The Brexit consequences on the global economy have been a major topic of debate both before the EU referendum on the UK and now after the Brexit vote. Economists and concerned individuals have spoken out some in favor and others against the Brexit. Some of those who campaigned for the UK to remain within the EU such as the UK treasury dept. had argued that staying in the EU had a strong and effective impact on trade and advised against withdrawal, citing possible adverse effect on trade if UK decides to quit EU. On the other hand, supporters of Brexit argued that if the UK withdraws from EU and stops the net contributions to EU, the savings will help increase and improve government spending or allow for tax cuts.
Then eventually, the referendum happened to bring Brexit into existence. Most observers, markets, and oddsmakers were caught off guard. The effect was an immediate shockwave across the financial markets; the pound suffered its biggest one-day loss against the dollar. Although the market made a swift recovery, a lot is still happening including the thousands of jobs that are about to be moved. It is obviously impossible to estimate the cost effect of Brexit. However, they are numerous reports on the possible impact via new tariffs and the effect from the restriction of movements within Europe.
Now, for those who are not familiar with the term, “Brexit” represents “British Exit” which is the withdrawal of the United Kingdom (UK) from the European Union (EU). This happened in a referendum held on 23rd June 2016 with 51.9% of the voters voting in favor of the exit from EU. After the unexpected majority victory of the conservative party in the 2015 general election, the European Union Referendum Act 2015 was introduced into the UK parliament. Even though David Cameron (the then prime minister) was in favor of staying with EU, the renegotiation outcome with EU necessitated the need for the referendum.
The economic effects of Brexit
Since the Brexit, lots of business investments have suffered because of the cloud of uncertainty surrounding the UK’s future trade arrangement. The last quarter of 2016 saw investment fall by 0.9% a feat that last occurred in 2009. The Bank of England has estimated that business investments in the UK will decrease to around 25% by 2019. Remarkably though, the British consumer market was resilient post-referendum recording a robust GDP growth which ensured they were no recession.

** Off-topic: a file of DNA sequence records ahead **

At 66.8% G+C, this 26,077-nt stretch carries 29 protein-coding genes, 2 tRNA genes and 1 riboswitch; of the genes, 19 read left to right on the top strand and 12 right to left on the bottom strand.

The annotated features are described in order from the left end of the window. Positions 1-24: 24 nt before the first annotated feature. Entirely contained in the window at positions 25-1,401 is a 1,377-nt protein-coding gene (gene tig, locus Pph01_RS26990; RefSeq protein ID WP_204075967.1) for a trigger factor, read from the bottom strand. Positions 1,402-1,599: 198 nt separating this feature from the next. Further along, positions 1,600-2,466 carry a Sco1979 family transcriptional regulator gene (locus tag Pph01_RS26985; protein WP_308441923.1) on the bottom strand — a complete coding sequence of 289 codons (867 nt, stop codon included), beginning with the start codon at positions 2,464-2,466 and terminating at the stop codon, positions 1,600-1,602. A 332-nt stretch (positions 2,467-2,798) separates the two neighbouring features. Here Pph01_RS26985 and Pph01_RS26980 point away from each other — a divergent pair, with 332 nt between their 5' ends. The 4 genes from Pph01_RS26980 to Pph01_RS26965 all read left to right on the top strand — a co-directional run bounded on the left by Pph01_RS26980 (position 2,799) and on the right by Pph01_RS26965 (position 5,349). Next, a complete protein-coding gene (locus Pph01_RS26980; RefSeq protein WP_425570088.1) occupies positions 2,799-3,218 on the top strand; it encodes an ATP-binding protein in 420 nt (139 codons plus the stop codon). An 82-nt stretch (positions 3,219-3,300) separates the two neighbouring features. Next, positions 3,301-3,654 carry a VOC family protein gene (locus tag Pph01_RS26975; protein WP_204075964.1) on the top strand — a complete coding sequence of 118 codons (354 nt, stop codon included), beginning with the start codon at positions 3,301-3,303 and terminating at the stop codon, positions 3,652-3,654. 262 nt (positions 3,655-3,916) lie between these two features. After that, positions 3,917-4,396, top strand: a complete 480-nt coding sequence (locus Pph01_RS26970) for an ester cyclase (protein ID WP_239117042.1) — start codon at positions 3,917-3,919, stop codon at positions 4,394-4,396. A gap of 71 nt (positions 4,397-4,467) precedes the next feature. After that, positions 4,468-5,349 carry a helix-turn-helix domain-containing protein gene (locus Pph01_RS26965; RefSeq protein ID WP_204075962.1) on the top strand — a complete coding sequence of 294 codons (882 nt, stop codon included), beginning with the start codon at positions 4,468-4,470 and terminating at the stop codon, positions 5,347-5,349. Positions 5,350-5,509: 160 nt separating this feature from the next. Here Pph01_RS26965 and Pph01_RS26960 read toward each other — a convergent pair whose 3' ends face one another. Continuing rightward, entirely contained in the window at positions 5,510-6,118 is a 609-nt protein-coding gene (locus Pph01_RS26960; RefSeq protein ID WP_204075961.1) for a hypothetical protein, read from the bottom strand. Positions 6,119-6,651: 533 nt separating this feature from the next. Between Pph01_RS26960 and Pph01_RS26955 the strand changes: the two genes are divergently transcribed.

Brexit Consequences On the local front (UK economy)
On the banking and financial services front, some banks are already planning to move their staff and services. Goldman Sachs’ Europe chief executive hints that the bank would relocate hundreds of its staff out of London as a contingency plan to the Brexit. More organizations like Transferwise (one of the biggest fintech firm in Europe), UBS has already taken more drastic actions.
The Auto industry is, without a doubt, one of the economic sectors which could potentially be hit hard by the Brexit. This is because the industry depends on workers from abroad to complete many of its duties. The Brexit consequences on the industry could result in the introduction of 10% tariff on finished vehicles and a 4.5% tariff on component parts. Taking this into consideration, the price tag for new vehicles could considerably soar to as high as £2,000 per car.
Food and drinks industry is not left behind in this trend considering that more than half of the food consumed in the UK comes from overseas. The Brexit consequences have seen the cost in supplies jump to a new high, these, in turn, is passed on to the consumer as dealers aim to protect profits. Most supermarkets have already hiked prices or are considering hiking to reflect the situation of things. Meanwhile, some other companies have quietly shrunk the sizes of their products in a bid to keep the prices.
Brexit consequences on the construction and manufacturing sector of the economy are evident. Restriction on the movement of people (labor) will spell doom for the industry. A report by the Royal Institution of Chartered Surveyors says that with the potential loss of access to the European single market, Britain could lose about 200,000 construction jobs. Another study conducted by KPMG consultancy firm shows that about one in three manufacturers plans to shift some of their operations out of the UK due to Brexit consequences.
On the global front (world economy)
The potential Brexit consequences on the global economy are further demonstrated as the eventual push of capital away from the UK and potentially towards known safe havens like the U.S and Japan. The result would be lower market interest rates and a rise in the relative currency values.
In the case of a rise in the value of U.S Dollars and Japanese Yen, the economies will be negatively affected. Japan has for years been trying to re-inflate their economy from decades of deflation but with Brexit comes more deflation for them. Meanwhile, higher U.S dollar would put pressure on China to devalue the Yuan. The European Central Bank will need to intervene more due to the potential rise in risk premiums across Europe.
In conclusion, as UK continuous negotiations with EU on Brexit, uncertainty surrounds every major economy from China to the U.S to Russia to Spain and the rest of Europe. The best is to hope that the negotiations bring a robust roadmap to guarantee effective economic sustainability. To read more on this, check out Forbes report on the economic effects of Brexit.